The Unknown Callas: The Greek Years
Hal Leonard Corporation, 2001 - Biography & Autobiography - 672 pages
(Amadeus). In this award-winning biography, Petsalis-Diomidis closely examines Maria Callas's life in Athens from 1937 to 1945. These years have been largely absent from previous works about Callas, but were crucial to her professional and personal growth. The author examines her professional development, her studies, her concertizing, and her work with the Greek National Opera. He also recounts Callas's daily life, her friendships, her rivalries at the conservatory, and her personal life. Though it is a detailed historical biography, the writing and pace are novelistic. HARDCOVER.
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The Unknown Callas: The Greek YearsUser Review - Not Available - Book Verdict
Winner of Greece's National Biography Award in 1999 and here translated into English for the first time, this biography of Callas (1923-77) concentrates on a less-explored portion of the soprano's ... Read full review
Like the fans of James Dean, Jean Harlowe, Jim Morrison, Diana Princess of Wales, and others, Maria Callas’s fans remain grief-stricken 29 years after her death, her annual record sales amount to almost one million dollars and her underwear is publicly offered to souvenir hunters at auction.
This book takes the prolonged post mortem one step further by focusing on Maria Callas’ early years before she acquired the fame, which gave her immortality, about which almost nothing has been previously written. As an investigative work it is staggering, involving minute detail of the years she spent in occupied Athens during World War 2. It’s a major task to read, and it’s with a sense of enhanced, sad understanding rather than factual enlightenment that one finishes the book and gazes once more on the Callas recordings and authorized iconography which the singer would probably have preferred as her memorial.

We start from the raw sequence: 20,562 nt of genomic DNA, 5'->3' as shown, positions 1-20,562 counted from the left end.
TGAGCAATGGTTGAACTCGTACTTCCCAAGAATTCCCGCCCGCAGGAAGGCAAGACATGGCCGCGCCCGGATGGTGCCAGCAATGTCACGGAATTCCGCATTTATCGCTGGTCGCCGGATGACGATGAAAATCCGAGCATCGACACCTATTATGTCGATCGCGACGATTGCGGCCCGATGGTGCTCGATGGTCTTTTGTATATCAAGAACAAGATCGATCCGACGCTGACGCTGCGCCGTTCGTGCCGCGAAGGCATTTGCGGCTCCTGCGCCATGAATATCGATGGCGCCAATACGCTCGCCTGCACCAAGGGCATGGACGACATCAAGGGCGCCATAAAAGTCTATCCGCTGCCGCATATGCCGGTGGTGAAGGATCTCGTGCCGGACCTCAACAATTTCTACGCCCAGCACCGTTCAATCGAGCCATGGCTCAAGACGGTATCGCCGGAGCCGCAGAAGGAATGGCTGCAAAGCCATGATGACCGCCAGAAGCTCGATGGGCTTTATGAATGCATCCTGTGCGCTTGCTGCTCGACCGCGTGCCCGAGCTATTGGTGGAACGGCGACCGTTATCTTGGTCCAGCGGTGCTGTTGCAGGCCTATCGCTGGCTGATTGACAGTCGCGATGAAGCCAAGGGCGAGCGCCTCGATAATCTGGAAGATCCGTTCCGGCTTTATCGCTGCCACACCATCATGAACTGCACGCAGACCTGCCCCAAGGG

Still, the legitimate research behind the book counts for much, and it may be for this reason that the distinguished Earl of Harewood, regarded as a trusted friend of Maria Callas, wrote the preface. The strength of the book is the work the author did to find and interview witnesses, many now dead, whose observations are presented with apparent caution and respect for their reluctance to talk on the record at all.
This strength is also the book’s weakness, as few are willing or able to make authoritative remarks. It’s touching to see how many of her unknown former acquaintances and colleagues were unwilling to make adverse comments about Maria Callas or to recall events, which were painful to her and to them. In the absence of their precise confirmation of the facts on which they are asked to comment, the author presents the information anyway, subject to sufficient caveats to protect the integrity of the text and, in some cases, enhanced by his own opinions.